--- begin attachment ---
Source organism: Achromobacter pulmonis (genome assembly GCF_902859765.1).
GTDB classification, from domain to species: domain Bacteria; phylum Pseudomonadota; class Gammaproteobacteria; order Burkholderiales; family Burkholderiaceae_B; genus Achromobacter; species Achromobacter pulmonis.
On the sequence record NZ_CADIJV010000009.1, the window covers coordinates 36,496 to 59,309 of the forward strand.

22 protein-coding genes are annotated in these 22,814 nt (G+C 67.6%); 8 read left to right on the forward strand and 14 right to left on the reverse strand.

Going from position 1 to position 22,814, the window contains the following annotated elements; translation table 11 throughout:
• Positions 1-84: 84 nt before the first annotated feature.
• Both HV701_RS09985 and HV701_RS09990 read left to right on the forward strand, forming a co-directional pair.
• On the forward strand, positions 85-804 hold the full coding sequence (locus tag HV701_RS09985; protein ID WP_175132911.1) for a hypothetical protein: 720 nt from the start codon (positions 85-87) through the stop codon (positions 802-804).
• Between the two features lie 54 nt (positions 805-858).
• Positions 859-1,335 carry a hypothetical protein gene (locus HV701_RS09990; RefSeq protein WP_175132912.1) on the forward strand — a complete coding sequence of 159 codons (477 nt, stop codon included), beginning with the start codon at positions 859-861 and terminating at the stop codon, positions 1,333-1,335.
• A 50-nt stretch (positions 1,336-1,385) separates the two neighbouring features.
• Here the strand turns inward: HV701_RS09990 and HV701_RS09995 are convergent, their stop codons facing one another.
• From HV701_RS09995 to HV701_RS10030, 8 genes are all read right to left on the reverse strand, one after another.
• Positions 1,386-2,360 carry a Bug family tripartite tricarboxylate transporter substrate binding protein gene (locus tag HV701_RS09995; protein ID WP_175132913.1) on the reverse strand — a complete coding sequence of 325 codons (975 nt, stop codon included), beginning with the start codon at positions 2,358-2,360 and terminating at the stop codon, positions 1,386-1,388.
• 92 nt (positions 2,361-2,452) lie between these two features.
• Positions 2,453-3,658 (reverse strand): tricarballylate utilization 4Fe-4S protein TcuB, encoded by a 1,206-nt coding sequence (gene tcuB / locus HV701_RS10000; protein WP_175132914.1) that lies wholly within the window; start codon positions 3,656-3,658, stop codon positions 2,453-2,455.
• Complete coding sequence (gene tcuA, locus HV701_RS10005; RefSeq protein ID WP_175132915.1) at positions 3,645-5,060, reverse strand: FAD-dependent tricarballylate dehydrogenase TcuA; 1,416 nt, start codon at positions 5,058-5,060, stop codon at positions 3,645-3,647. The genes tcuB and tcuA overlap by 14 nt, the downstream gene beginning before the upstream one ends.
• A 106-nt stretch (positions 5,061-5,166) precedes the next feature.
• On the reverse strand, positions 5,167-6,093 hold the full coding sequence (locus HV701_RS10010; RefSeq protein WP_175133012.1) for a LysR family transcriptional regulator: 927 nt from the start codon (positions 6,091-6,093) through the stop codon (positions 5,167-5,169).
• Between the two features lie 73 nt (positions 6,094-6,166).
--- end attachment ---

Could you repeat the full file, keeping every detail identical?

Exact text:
Source organism: Achromobacter pulmonis (genome assembly GCF_902859765.1).
GTDB classification, from domain to species: domain Bacteria; phylum Pseudomonadota; class Gammaproteobacteria; order Burkholderiales; family Burkholderiaceae_B; genus Achromobacter; species Achromobacter pulmonis.
On the sequence record NZ_CADIJV010000009.1, the window covers coordinates 36,496 to 59,309 of the forward strand.

22 protein-coding genes are annotated in these 22,814 nt (G+C 67.6%); 8 read left to right on the forward strand and 14 right to left on the reverse strand.

Going from position 1 to position 22,814, the window contains the following annotated elements; translation table 11 throughout:
• Positions 1-84: 84 nt before the first annotated feature.
• Both HV701_RS09985 and HV701_RS09990 read left to right on the forward strand, forming a co-directional pair.
• On the forward strand, positions 85-804 hold the full coding sequence (locus tag HV701_RS09985; protein ID WP_175132911.1) for a hypothetical protein: 720 nt from the start codon (positions 85-87) through the stop codon (positions 802-804).
• Between the two features lie 54 nt (positions 805-858).
• Positions 859-1,335 carry a hypothetical protein gene (locus HV701_RS09990; RefSeq protein WP_175132912.1) on the forward strand — a complete coding sequence of 159 codons (477 nt, stop codon included), beginning with the start codon at positions 859-861 and terminating at the stop codon, positions 1,333-1,335.
• A 50-nt stretch (positions 1,336-1,385) separates the two neighbouring features.
• Here the strand turns inward: HV701_RS09990 and HV701_RS09995 are convergent, their stop codons facing one another.
• From HV701_RS09995 to HV701_RS10030, 8 genes are all read right to left on the reverse strand, one after another.
• Positions 1,386-2,360 carry a Bug family tripartite tricarboxylate transporter substrate binding protein gene (locus tag HV701_RS09995; protein ID WP_175132913.1) on the reverse strand — a complete coding sequence of 325 codons (975 nt, stop codon included), beginning with the start codon at positions 2,358-2,360 and terminating at the stop codon, positions 1,386-1,388.
• 92 nt (positions 2,361-2,452) lie between these two features.
• Positions 2,453-3,658 (reverse strand): tricarballylate utilization 4Fe-4S protein TcuB, encoded by a 1,206-nt coding sequence (gene tcuB / locus HV701_RS10000; protein WP_175132914.1) that lies wholly within the window; start codon positions 3,656-3,658, stop codon positions 2,453-2,455.
• Complete coding sequence (gene tcuA, locus HV701_RS10005; RefSeq protein ID WP_175132915.1) at positions 3,645-5,060, reverse strand: FAD-dependent tricarballylate dehydrogenase TcuA; 1,416 nt, start codon at positions 5,058-5,060, stop codon at positions 3,645-3,647. The genes tcuB and tcuA overlap by 14 nt, the downstream gene beginning before the upstream one ends.
• A 106-nt stretch (positions 5,061-5,166) precedes the next feature.
• On the reverse strand, positions 5,167-6,093 hold the full coding sequence (locus HV701_RS10010; RefSeq protein WP_175133012.1) for a LysR family transcriptional regulator: 927 nt from the start codon (positions 6,091-6,093) through the stop codon (positions 5,167-5,169).
• Between the two features lie 73 nt (positions 6,094-6,166).